This post stems out of a conversation at the work lunch table. Someone brought up that Brooklyn Bug-Eye’s economic illiteracy. “We’ve chased Amazon away! That’s three billion in tax incentives that we can spend elsewhere!” Not quite how that works. The discussion moved on to banning cow farts and air travel and so forth. I’ll spare you the details, you’ve heard ’em all before. The problem is that by the time you get to how you’re going to pay for such a thing you’ve already lost the argument.
Here, let’s have Rachael Carson tell it.More
Elizabeth Warren, one of the – what is it now, 211 candidates for president? – seems intent on proving that having been a Harvard law professor is no bar to fatuous policy prescriptions. She has endorsed the farrago of foolishness called the Green New Deal, promises to tax the rich “make the economy work for us,” and recently proposed a shiny new policy idea fresh from 1971 – government-funded, universal pre-school.
Decade after decade, this old chestnut is trotted out as a pro-family, pro-middle class reform, and every time, assumptions about government’s competence to perform this task are blithely assumed.More
As of this morning, actor Jussie Smollett is under arrest for filing a fake police report in connection to the “attack” that took place last month. According to the two men who perpetrated it, he paid each $4,000 in order to carry it out.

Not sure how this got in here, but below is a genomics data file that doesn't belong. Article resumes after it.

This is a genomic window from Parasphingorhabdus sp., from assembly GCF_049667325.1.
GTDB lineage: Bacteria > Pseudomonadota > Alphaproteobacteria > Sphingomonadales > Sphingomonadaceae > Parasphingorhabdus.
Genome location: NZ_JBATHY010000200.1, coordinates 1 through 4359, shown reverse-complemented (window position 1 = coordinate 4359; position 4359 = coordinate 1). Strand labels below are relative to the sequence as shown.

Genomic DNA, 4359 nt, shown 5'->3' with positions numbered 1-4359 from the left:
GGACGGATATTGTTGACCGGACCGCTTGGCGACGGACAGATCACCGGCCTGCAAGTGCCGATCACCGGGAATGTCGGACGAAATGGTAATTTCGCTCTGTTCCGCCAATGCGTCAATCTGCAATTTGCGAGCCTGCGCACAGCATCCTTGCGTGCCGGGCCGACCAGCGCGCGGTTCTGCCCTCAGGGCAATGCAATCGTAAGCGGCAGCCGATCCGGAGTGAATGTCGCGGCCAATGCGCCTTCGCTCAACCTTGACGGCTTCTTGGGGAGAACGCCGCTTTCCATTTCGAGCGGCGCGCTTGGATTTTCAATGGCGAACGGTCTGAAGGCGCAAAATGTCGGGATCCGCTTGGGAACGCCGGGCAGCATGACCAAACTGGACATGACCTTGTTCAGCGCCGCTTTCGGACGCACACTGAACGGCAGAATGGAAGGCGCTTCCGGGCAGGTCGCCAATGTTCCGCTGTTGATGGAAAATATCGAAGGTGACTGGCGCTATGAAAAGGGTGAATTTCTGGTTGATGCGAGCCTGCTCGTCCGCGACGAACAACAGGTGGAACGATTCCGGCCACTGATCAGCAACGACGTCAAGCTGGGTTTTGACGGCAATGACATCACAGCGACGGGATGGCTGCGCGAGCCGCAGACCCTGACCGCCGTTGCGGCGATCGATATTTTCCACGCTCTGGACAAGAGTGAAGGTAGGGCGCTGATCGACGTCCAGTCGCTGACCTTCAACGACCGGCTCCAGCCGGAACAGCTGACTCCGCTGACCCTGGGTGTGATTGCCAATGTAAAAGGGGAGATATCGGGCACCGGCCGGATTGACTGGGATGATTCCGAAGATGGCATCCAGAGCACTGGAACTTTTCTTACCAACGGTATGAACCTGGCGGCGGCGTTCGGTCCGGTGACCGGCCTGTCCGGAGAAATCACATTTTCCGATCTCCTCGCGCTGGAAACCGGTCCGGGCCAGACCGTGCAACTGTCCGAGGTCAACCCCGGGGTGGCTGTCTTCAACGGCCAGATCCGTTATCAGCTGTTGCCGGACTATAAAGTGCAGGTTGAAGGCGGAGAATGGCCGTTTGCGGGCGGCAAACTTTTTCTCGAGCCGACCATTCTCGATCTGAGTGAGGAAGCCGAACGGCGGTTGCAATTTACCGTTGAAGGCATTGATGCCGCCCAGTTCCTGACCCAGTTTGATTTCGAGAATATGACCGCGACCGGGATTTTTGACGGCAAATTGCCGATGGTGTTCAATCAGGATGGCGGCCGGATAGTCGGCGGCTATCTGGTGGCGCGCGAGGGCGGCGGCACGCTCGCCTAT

Felony criminal charges have been approved by @CookCountySAO against Jussie Smollett for Disorderly Conduct / Filing a False Police Report. Detectives will make contact with his legal team to negotiate a reasonable surrender for his arrest. pic.twitter.com/LvBSYE2kVj
Steven Crowder’s show went to a clinic in Denver, Colorado to expose how easy it is to obtain a late-term abortion and the lie that only women in “duress” get late-term abortions (such as, a risk to the mother’s life or fetal abnormalities). Well, we all know that is a lie, and this video exposes that.
It’s not a graphic video, but I will pray that Patient X changed her mind and decided not to get the abortion. I will ask that you do the same.More
. . . He is campaigning to overthrow the existing U.S. Constitutional government and replace it with a new government. That new government will be based on principles completely different from the principles of the existing US government.
I happened to hear a portion of Mr. Sanders’ announcement video and was horrified by the level of revolution I heard in the short clip. I looked further to be sure the segment hadn’t been taken out of context. I don’t think it was. I hesitated to post this (I’m really not a crazy conspiracy theorist), but so many ideas that are antithetical to the founding principles of the United States republic are now considered acceptable or even desirable that I thought Bernie Sanders’ announcement was a place to plant a stake.More